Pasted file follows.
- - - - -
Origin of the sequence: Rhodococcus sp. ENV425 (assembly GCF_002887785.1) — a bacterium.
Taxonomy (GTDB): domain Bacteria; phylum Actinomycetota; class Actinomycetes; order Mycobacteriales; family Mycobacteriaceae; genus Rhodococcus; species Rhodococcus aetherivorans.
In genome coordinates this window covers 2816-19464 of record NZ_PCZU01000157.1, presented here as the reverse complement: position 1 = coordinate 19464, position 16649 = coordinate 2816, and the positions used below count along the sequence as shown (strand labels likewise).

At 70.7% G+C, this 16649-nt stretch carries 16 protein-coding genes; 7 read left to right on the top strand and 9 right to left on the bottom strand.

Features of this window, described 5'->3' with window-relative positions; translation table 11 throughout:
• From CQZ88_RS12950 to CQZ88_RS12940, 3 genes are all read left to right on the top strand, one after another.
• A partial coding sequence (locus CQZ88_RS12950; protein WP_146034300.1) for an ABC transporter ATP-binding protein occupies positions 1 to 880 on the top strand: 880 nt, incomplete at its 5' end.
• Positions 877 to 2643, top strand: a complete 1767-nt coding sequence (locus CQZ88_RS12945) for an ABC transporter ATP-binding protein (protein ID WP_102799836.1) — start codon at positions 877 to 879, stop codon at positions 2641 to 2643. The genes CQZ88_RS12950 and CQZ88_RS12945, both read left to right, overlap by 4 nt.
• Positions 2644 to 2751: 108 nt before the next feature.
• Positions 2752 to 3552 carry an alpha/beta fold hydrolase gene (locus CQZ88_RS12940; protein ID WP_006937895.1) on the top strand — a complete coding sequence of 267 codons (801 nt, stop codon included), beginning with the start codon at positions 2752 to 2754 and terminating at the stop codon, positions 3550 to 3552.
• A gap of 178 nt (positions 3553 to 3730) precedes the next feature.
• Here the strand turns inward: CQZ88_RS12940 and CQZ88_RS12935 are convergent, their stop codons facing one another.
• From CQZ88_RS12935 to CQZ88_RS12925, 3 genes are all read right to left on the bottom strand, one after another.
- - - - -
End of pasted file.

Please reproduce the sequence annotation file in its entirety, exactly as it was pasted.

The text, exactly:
Origin of the sequence: Rhodococcus sp. ENV425 (assembly GCF_002887785.1) — a bacterium.
Taxonomy (GTDB): domain Bacteria; phylum Actinomycetota; class Actinomycetes; order Mycobacteriales; family Mycobacteriaceae; genus Rhodococcus; species Rhodococcus aetherivorans.
In genome coordinates this window covers 2816-19464 of record NZ_PCZU01000157.1, presented here as the reverse complement: position 1 = coordinate 19464, position 16649 = coordinate 2816, and the positions used below count along the sequence as shown (strand labels likewise).

At 70.7% G+C, this 16649-nt stretch carries 16 protein-coding genes; 7 read left to right on the top strand and 9 right to left on the bottom strand.

Features of this window, described 5'->3' with window-relative positions; translation table 11 throughout:
• From CQZ88_RS12950 to CQZ88_RS12940, 3 genes are all read left to right on the top strand, one after another.
• A partial coding sequence (locus CQZ88_RS12950; protein WP_146034300.1) for an ABC transporter ATP-binding protein occupies positions 1 to 880 on the top strand: 880 nt, incomplete at its 5' end.
• Positions 877 to 2643, top strand: a complete 1767-nt coding sequence (locus CQZ88_RS12945) for an ABC transporter ATP-binding protein (protein ID WP_102799836.1) — start codon at positions 877 to 879, stop codon at positions 2641 to 2643. The genes CQZ88_RS12950 and CQZ88_RS12945, both read left to right, overlap by 4 nt.
• Positions 2644 to 2751: 108 nt before the next feature.
• Positions 2752 to 3552 carry an alpha/beta fold hydrolase gene (locus CQZ88_RS12940; protein ID WP_006937895.1) on the top strand — a complete coding sequence of 267 codons (801 nt, stop codon included), beginning with the start codon at positions 2752 to 2754 and terminating at the stop codon, positions 3550 to 3552.
• A gap of 178 nt (positions 3553 to 3730) precedes the next feature.
• Here the strand turns inward: CQZ88_RS12940 and CQZ88_RS12935 are convergent, their stop codons facing one another.
• From CQZ88_RS12935 to CQZ88_RS12925, 3 genes are all read right to left on the bottom strand, one after another.